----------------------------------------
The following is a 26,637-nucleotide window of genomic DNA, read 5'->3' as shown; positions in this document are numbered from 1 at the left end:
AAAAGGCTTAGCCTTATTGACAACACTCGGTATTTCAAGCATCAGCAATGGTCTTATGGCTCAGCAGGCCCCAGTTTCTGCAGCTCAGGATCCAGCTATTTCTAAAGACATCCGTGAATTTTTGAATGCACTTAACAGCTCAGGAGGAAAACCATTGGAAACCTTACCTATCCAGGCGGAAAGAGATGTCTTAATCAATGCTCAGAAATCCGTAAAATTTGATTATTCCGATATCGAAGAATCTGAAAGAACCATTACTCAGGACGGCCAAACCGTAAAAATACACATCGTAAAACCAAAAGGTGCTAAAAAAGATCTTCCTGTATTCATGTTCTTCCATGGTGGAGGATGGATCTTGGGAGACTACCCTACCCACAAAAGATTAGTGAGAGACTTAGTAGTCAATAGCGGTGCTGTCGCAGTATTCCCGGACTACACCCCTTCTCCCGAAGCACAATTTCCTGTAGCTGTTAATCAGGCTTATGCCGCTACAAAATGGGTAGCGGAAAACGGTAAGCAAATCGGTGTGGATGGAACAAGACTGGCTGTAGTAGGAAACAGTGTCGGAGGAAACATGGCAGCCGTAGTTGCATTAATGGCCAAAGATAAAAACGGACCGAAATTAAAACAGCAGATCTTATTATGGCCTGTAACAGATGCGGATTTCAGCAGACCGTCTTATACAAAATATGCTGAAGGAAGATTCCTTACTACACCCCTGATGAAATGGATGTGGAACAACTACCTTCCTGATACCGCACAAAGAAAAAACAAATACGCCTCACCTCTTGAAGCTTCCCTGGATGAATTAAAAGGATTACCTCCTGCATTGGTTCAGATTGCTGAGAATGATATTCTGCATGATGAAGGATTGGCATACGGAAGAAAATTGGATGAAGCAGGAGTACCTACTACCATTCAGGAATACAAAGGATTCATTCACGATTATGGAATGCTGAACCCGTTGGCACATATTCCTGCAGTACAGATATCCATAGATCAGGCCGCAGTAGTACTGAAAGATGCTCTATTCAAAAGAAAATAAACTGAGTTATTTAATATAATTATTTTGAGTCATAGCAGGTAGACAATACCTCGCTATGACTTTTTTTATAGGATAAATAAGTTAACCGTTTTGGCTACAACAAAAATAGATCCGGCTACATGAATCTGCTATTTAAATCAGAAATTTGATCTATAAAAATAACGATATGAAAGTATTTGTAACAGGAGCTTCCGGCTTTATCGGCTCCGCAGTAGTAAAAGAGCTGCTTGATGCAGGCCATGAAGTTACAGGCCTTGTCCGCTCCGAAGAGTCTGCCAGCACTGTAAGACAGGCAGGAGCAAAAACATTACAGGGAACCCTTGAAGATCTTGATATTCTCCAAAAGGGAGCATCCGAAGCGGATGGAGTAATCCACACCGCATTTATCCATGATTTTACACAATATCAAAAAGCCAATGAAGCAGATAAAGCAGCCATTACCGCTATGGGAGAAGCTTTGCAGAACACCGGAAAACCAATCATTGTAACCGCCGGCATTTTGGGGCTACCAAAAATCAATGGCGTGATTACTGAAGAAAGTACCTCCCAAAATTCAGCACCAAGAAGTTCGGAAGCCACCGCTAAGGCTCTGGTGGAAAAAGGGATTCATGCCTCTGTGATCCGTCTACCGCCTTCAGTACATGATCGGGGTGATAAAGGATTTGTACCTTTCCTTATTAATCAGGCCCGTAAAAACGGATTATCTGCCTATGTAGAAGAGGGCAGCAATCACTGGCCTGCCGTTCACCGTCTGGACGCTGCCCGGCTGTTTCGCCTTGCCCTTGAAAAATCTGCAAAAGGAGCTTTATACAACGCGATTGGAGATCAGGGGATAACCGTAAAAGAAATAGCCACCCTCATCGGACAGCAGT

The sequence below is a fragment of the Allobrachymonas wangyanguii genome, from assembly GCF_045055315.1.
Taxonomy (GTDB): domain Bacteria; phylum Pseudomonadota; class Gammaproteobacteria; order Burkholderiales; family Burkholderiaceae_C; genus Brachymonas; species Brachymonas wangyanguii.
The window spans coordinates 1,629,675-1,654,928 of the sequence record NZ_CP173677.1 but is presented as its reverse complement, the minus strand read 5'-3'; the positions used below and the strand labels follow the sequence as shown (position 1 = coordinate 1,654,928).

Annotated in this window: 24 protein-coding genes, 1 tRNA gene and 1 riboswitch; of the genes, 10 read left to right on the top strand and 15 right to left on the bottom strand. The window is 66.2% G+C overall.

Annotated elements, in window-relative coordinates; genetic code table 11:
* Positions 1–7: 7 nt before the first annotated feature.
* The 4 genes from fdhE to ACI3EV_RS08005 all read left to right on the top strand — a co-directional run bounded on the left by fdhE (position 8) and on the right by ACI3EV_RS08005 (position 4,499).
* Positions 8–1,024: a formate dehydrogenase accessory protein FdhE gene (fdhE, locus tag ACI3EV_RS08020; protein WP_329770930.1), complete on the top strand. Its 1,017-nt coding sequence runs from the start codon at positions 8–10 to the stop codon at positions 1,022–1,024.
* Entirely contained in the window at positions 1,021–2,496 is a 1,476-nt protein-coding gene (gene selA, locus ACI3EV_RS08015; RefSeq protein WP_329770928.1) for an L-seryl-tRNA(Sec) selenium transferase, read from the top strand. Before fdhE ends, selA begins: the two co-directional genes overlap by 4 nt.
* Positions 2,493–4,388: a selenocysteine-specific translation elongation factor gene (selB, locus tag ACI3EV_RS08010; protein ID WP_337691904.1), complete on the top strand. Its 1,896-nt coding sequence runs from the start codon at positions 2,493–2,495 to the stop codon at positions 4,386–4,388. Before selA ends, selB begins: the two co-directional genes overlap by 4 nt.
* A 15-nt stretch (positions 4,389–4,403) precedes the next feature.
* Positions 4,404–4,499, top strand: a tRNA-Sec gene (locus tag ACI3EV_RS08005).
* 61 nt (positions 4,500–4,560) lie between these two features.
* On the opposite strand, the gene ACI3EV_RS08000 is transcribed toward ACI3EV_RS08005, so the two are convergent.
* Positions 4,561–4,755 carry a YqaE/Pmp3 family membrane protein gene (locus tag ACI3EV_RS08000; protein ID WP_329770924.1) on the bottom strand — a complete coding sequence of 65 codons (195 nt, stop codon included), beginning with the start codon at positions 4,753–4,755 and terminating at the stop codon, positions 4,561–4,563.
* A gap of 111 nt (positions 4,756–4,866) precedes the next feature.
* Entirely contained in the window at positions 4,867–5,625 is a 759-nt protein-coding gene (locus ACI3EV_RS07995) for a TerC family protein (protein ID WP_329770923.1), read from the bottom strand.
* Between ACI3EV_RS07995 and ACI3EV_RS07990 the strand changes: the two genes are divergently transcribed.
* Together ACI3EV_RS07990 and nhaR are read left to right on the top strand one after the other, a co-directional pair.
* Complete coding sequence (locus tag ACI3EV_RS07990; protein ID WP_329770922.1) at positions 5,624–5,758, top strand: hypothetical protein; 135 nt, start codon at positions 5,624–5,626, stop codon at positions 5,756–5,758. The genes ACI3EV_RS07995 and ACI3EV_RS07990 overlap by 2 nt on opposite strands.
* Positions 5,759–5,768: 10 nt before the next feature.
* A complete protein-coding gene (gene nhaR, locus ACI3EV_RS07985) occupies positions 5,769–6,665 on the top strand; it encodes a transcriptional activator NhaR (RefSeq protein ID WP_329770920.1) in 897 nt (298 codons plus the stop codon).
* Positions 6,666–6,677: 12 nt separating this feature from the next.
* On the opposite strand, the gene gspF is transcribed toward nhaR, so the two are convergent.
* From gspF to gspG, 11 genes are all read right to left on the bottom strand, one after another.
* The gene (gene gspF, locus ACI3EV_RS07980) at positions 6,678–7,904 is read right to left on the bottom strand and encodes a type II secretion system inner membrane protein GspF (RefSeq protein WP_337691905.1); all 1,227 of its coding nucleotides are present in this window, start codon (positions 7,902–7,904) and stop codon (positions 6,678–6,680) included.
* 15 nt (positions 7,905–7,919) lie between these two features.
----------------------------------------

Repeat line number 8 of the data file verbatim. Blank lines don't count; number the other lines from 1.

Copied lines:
* Positions 1–7: 7 nt before the first annotated feature.